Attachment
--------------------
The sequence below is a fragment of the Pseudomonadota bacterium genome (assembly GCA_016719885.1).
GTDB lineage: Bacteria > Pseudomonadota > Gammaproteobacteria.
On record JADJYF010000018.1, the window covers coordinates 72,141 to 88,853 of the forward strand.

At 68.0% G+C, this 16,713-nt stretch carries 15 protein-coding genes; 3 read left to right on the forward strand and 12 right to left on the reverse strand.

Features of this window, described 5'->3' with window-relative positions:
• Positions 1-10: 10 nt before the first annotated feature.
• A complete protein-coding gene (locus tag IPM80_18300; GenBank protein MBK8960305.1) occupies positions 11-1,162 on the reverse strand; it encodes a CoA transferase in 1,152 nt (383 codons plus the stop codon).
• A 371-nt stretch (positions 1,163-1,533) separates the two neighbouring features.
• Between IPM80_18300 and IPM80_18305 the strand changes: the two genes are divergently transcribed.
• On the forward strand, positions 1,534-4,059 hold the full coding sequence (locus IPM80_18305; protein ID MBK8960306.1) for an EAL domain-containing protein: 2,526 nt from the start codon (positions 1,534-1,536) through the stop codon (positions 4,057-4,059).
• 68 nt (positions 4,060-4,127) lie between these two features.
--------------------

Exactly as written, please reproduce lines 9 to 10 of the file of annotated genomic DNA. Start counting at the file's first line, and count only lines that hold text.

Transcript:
• Between IPM80_18300 and IPM80_18305 the strand changes: the two genes are divergently transcribed.
• On the forward strand, positions 1,534-4,059 hold the full coding sequence (locus IPM80_18305; protein ID MBK8960306.1) for an EAL domain-containing protein: 2,526 nt from the start codon (positions 1,534-1,536) through the stop codon (positions 4,057-4,059).